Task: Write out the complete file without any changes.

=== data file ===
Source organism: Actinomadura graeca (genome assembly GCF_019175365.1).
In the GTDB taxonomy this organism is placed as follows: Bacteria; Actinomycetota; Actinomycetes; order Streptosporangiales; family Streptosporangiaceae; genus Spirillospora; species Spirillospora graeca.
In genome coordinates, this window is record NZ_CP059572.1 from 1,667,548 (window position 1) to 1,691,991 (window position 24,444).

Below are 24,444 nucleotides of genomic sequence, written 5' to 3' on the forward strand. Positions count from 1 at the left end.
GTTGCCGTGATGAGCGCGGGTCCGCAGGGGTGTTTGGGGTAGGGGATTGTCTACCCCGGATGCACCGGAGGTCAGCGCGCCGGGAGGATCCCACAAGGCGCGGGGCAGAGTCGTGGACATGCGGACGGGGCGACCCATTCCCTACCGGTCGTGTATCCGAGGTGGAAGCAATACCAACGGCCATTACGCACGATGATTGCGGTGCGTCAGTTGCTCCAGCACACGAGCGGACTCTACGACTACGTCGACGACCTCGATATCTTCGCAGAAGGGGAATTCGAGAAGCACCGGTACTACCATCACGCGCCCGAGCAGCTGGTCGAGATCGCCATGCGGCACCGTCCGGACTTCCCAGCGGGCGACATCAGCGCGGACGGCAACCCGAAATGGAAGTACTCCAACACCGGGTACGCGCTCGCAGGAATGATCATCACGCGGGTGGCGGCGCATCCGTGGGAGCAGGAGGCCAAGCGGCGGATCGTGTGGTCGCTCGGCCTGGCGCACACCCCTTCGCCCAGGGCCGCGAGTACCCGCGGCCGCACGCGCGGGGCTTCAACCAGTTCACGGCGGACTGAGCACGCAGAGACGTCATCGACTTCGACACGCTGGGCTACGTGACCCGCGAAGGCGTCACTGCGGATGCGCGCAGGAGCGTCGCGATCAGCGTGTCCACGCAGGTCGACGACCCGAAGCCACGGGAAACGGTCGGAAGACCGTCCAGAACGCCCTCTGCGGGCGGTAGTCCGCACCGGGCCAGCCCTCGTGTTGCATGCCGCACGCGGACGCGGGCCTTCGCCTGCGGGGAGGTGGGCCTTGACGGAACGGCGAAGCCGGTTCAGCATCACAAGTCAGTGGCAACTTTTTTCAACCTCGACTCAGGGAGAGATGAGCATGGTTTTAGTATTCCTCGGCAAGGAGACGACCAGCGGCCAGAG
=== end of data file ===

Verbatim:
Source organism: Actinomadura graeca (genome assembly GCF_019175365.1).
In the GTDB taxonomy this organism is placed as follows: Bacteria; Actinomycetota; Actinomycetes; order Streptosporangiales; family Streptosporangiaceae; genus Spirillospora; species Spirillospora graeca.
In genome coordinates, this window is record NZ_CP059572.1 from 1,667,548 (window position 1) to 1,691,991 (window position 24,444).

Below are 24,444 nucleotides of genomic sequence, written 5' to 3' on the forward strand. Positions count from 1 at the left end.
GTTGCCGTGATGAGCGCGGGTCCGCAGGGGTGTTTGGGGTAGGGGATTGTCTACCCCGGATGCACCGGAGGTCAGCGCGCCGGGAGGATCCCACAAGGCGCGGGGCAGAGTCGTGGACATGCGGACGGGGCGACCCATTCCCTACCGGTCGTGTATCCGAGGTGGAAGCAATACCAACGGCCATTACGCACGATGATTGCGGTGCGTCAGTTGCTCCAGCACACGAGCGGACTCTACGACTACGTCGACGACCTCGATATCTTCGCAGAAGGGGAATTCGAGAAGCACCGGTACTACCATCACGCGCCCGAGCAGCTGGTCGAGATCGCCATGCGGCACCGTCCGGACTTCCCAGCGGGCGACATCAGCGCGGACGGCAACCCGAAATGGAAGTACTCCAACACCGGGTACGCGCTCGCAGGAATGATCATCACGCGGGTGGCGGCGCATCCGTGGGAGCAGGAGGCCAAGCGGCGGATCGTGTGGTCGCTCGGCCTGGCGCACACCCCTTCGCCCAGGGCCGCGAGTACCCGCGGCCGCACGCGCGGGGCTTCAACCAGTTCACGGCGGACTGAGCACGCAGAGACGTCATCGACTTCGACACGCTGGGCTACGTGACCCGCGAAGGCGTCACTGCGGATGCGCGCAGGAGCGTCGCGATCAGCGTGTCCACGCAGGTCGACGACCCGAAGCCACGGGAAACGGTCGGAAGACCGTCCAGAACGCCCTCTGCGGGCGGTAGTCCGCACCGGGCCAGCCCTCGTGTTGCATGCCGCACGCGGACGCGGGCCTTCGCCTGCGGGGAGGTGGGCCTTGACGGAACGGCGAAGCCGGTTCAGCATCACAAGTCAGTGGCAACTTTTTTCAACCTCGACTCAGGGAGAGATGAGCATGGTTTTAGTATTCCTCGGCAAGGAGACGACCAGCGGCCAGAG